First of all, for many cultural institutions, the heritage objects they store are a means to an end, e.g. promoting public understanding of art (Tate, UK), linking individuals with art and history (the Rijksmuseum, Netherlands), archiving and storing data about a city (the Museum of Warsaw, Poland) or igniting shared experiences and unexpected connections (the Santa Cruz Museum of Art and History, the US). In the broader sense, technology is there not to change what museums do, just how.

Secondly, the process of digitising cultural heritage and making it available is complex and lengthy. It is just about now that many notable institutions such as the MET, the Barnes Foundation Collection or the SMK fully “open up” in the sense that their collections are easily findable and up for grabs in high resolutions (also via API). Change takes time and the feeling of being a couple of years late doesn’t make any debut very spectacular.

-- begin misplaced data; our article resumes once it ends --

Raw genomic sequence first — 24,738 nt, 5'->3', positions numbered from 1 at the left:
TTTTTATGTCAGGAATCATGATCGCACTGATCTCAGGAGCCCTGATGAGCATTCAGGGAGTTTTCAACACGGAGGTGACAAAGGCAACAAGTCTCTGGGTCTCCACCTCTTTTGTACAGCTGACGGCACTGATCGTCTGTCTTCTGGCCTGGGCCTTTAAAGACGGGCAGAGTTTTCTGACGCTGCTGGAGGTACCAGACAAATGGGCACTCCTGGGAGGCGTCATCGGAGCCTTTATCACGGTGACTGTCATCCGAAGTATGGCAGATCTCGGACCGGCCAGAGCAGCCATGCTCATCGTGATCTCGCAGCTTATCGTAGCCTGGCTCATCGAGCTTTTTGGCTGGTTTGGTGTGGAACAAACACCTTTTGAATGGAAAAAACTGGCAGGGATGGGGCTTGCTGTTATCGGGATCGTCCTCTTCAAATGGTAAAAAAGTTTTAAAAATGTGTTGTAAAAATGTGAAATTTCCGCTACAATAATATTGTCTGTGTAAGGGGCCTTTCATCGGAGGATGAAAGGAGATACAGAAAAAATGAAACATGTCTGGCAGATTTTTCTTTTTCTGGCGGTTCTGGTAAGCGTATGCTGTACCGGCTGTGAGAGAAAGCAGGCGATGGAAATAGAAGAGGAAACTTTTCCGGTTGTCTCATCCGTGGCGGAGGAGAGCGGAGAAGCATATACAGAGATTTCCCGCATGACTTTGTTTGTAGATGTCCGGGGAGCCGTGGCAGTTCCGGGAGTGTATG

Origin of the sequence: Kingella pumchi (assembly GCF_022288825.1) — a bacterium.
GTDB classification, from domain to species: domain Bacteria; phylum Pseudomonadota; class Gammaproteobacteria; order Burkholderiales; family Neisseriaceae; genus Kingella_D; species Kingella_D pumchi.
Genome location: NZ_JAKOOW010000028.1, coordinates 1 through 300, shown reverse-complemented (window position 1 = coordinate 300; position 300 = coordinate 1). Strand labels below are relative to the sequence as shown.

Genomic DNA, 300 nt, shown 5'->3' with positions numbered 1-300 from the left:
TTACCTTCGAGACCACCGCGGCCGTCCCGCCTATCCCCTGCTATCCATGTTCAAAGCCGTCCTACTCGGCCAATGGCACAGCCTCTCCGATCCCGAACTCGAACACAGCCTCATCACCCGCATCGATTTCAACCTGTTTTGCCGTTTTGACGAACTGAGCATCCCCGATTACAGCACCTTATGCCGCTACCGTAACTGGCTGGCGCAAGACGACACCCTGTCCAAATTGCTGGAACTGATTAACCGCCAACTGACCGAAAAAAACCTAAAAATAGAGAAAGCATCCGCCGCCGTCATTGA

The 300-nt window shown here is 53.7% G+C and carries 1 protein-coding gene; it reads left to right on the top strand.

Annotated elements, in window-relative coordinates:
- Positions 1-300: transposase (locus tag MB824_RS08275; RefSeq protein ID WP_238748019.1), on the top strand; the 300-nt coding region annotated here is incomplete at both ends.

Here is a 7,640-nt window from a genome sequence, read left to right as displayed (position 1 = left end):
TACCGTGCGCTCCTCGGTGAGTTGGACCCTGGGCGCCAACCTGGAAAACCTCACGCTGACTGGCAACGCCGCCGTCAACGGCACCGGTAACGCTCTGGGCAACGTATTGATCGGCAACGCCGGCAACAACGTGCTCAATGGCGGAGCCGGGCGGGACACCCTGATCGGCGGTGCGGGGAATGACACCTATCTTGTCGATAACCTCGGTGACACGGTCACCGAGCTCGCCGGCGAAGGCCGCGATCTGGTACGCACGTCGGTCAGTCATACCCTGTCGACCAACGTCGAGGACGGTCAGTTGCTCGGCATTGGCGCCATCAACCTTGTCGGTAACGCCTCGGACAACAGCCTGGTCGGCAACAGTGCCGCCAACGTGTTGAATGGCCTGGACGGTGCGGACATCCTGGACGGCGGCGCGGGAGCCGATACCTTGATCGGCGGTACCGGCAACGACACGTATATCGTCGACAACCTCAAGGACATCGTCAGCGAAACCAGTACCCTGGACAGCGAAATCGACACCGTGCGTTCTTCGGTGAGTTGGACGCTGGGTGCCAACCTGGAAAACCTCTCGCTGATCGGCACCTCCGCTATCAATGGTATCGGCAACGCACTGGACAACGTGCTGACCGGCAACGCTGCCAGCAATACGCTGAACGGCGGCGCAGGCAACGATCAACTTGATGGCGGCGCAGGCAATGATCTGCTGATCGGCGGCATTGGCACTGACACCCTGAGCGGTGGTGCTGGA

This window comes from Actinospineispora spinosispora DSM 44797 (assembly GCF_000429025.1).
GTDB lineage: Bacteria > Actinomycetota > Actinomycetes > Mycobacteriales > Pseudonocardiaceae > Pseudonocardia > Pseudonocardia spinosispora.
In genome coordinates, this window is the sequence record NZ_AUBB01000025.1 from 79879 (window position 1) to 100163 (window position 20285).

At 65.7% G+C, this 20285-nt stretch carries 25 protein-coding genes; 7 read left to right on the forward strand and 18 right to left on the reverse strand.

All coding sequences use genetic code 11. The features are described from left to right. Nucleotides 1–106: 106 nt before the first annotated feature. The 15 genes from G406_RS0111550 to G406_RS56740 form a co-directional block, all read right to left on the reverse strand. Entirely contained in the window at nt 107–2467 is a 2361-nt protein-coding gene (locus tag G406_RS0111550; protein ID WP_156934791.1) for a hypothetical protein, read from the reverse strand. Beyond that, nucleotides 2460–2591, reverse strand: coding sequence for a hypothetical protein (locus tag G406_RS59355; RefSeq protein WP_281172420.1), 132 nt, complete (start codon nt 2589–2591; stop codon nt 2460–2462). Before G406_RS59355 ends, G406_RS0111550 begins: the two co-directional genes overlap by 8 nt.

First Things First: Integrity

My reason for citing museums’ missions is I find it very useful to know who you want to be. Your mission is there to guide you. When in doubt, it is a good practice to check in and embrace your identity. Studies show that people actually expect museums to recommend certain behaviours or ways for the general public to support their causes and missions.

In other words: it is to your advantage not only to have an opinion, but also share it. It is hard to please everyone and establishing a clear identity can help.

Elin Kleopatra Danielson-Gambogi, After Breakfast (1890) turned into a meme